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Lecture 13 Space Time Diagrams ASTR 340 Fall 2006 Dennis Papadopoulos

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Relativity Summary Relativity Postulates –Laws of physics the same in all inertial frames –Speed of light in vacuum constant Corollaries –Space and time form a 4- dim continuum –There are global space- time frames with respect to which non-accelerated objects move in straight lines at constant velocities (inertial frames) Consequences –Simultaneity not preserved for two different observers –Time dilation: proper time t 0 as measured by a clock at rest to the inertial observer Always stretched for the moving observer –Length contraction: proper length l 0 as measured by observer at rest Always contracted for the moving observer

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Time always runs slower when measured by an observer moving with respect to the clock. The length of an object is always shorter when viewed by an observer who is moving with respect to the object. Everything is slowed/contracted by a factor of: in a frame moving with respect to the observer. Boost Factor

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Fig. 1-15, p. 21

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Velocity addition Classical Relativistic V≠v 1 +v 2

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Relativistic Doppler shift Classical red or blue shift formula for non relativistic speeds v/c<<1 Shift completely due to bunching up (approach) or stretching (recession) of wave crests due to the relative source-observer motion Relativistic shift includes also the effect of time dilation. Frequency of light waves specifies how many times the em field oscillates per second in its rest frame -> The clock of a moving source runs slow and as a result the emission frequency is reduced as measured by the observer. Time dilation always gives a redshift Relativistic Doppler formula Relativistic Doppler has also a small shift in the perpendicular direction of motion

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Space-Time Diagram

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Two dimensional space-time diagram, i.e 3-D

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Space-time diagrams Because space and time are “mixed up” in relativity, it is often useful to make a diagram of events that includes both their space and time coordinates. This is simplest to do for events that take place along a line in space (one- dimensional space) –Plot as a 2D graph –use two coordinates: x and ct Can be generalized to events taking place in a plane (two-dimensional space) using a 3D graph (volume rendered image): x, y and ct Can also be generalized to events taking place in 3D space using a 4D graph, but this is difficult to visualize x ct light Stationary object Moving objects World lines of events Care should be taken of units if light at 45 degrees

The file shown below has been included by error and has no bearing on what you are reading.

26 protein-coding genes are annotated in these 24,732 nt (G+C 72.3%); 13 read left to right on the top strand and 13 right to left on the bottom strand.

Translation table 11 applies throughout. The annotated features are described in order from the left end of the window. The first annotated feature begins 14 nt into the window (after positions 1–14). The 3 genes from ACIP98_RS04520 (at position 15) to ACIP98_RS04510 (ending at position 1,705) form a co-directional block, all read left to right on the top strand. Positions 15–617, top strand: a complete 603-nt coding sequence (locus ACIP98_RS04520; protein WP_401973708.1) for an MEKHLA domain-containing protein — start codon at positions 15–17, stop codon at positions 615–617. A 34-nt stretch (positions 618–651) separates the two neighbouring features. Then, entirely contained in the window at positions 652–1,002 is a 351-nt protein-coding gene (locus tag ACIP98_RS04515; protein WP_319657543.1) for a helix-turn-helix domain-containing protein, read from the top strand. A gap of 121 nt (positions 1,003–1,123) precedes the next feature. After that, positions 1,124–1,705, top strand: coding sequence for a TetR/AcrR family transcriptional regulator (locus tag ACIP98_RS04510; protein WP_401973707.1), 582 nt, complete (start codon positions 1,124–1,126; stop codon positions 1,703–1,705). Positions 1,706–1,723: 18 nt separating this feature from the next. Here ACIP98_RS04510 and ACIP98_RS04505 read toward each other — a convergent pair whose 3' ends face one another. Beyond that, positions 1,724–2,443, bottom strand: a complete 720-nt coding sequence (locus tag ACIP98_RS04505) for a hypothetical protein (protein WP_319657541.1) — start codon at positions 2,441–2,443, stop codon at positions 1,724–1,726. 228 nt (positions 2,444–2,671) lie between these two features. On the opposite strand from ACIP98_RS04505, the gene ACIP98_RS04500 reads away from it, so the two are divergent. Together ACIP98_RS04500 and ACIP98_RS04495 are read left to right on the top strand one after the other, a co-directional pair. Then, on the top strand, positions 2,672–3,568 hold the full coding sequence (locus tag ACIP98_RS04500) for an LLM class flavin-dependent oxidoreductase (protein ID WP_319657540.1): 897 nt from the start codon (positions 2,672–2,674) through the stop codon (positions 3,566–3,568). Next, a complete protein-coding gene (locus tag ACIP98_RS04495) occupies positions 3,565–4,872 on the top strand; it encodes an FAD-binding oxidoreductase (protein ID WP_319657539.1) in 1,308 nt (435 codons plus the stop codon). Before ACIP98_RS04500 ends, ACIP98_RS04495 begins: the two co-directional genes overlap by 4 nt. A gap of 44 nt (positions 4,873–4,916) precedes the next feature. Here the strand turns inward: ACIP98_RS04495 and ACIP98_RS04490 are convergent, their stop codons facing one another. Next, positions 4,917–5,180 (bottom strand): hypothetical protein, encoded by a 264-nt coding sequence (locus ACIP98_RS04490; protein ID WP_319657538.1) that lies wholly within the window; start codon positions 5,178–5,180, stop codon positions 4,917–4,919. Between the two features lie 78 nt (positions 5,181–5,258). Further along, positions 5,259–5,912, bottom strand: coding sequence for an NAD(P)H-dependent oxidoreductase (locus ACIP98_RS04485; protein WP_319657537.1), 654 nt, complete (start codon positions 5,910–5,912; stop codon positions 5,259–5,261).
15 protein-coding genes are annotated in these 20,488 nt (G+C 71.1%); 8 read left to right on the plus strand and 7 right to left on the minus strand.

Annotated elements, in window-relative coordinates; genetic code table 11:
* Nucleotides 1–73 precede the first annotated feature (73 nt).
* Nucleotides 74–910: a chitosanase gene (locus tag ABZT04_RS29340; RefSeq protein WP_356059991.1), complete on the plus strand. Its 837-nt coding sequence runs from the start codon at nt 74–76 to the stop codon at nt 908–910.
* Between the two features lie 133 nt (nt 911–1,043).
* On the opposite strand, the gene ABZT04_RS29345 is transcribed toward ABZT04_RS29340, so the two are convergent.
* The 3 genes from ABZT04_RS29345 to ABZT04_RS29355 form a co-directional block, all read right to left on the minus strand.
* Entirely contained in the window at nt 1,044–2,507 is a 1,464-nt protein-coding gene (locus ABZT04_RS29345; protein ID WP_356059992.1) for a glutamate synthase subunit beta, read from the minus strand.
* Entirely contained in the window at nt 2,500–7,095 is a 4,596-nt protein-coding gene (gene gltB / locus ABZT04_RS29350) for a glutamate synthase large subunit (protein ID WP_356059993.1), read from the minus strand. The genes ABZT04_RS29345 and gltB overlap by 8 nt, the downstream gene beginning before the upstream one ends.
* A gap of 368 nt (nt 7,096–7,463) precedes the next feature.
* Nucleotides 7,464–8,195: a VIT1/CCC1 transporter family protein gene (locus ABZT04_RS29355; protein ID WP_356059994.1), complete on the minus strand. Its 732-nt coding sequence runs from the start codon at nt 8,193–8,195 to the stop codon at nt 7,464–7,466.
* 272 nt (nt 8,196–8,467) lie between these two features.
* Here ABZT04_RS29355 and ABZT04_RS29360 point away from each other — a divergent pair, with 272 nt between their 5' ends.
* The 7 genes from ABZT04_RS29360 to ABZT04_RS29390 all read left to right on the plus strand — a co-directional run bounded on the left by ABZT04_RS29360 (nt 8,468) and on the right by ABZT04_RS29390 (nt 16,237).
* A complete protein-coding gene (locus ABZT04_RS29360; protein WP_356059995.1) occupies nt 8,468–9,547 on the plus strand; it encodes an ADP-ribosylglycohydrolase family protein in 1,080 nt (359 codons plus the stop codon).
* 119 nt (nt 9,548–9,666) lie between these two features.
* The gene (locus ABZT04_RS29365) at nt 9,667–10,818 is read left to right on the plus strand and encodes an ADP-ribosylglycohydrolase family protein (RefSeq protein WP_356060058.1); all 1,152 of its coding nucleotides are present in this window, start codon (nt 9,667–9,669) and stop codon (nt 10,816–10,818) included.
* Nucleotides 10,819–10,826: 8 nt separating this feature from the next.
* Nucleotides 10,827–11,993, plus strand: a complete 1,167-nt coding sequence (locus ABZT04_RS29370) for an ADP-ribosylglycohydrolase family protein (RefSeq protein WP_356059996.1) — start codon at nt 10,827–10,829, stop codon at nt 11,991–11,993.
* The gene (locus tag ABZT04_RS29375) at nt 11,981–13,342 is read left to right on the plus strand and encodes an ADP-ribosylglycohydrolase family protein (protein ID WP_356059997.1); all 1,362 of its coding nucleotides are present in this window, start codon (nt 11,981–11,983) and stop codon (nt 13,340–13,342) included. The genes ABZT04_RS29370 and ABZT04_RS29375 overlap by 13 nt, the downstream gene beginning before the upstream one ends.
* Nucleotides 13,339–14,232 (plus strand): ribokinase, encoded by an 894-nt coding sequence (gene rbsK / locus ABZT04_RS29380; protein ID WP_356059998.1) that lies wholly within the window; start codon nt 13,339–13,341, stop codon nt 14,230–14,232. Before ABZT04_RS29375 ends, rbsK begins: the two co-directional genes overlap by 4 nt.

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Events - Worldlines

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Lightcones

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ct Simultaneity

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ct ct 2 ct 1 xx1x1 x2x2 (x 1,ct 2 ) (x 2,ct 1 ) xx ctct Space-time interval defined as Invariant independent of frame that is measured Physical interpretation Measure time with a clock at rest to the observer x=0 -> s=c t 0 Space-time interval What is the space time interval on a lightcone?

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Light cone for event “A” “Light Cone”

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Different kinds of space-time intervals “Light Cone” “time like” “light like” “Space like” Time-like: s 2 >0 Light-like: s 2 =0 Space-like: s 2 <0

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Past, future and “elsewhere”. “Future of A” (causally- connected) “Past of A” (causally- connected) “Elsewhere” (causally- disconnected)

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Spacetime diagrams in different frames Changing from one reference frame to another… –Affects time coordinate (time-dilation) –Affects space coordinate (length contraction) –Leads to a distortion of the space-time diagram as shown in figure. Events that are simultaneous in one frame are not simultaneous in another frame ct x

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Causality Events A and B… –Cannot change order of A and B by changing frames of reference. –A can also communicate information to B by sending a signal at, or less than, the speed of light. –This means that A and B are causally- connected. Events A and C… –Can change the order of A and C by changing frame of reference. –If there were any communication between A and C, it would have to happen at a speed faster than the speed of light. If idea of cause and effect is to have any meaning, we must conclude that no communication can occur at a speed faster than the speed of light.

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E=mc 2 m o rest mass Energy due to mass -> rest energy m o c 2 9x10 16 J per kg of mass Energy due to motion Kinetic Energy (1/2) mv 2 Relativistic mass m= m 0

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Lecture 20 Relativistic Effects Chapter 26.6 26.10 Outline Relativity of Time Time Dilation Length Contraction Relativistic Momentum and Addition of Velocities.

Lecture 20 Relativistic Effects Chapter 26.6 26.10 Outline Relativity of Time Time Dilation Length Contraction Relativistic Momentum and Addition of Velocities.

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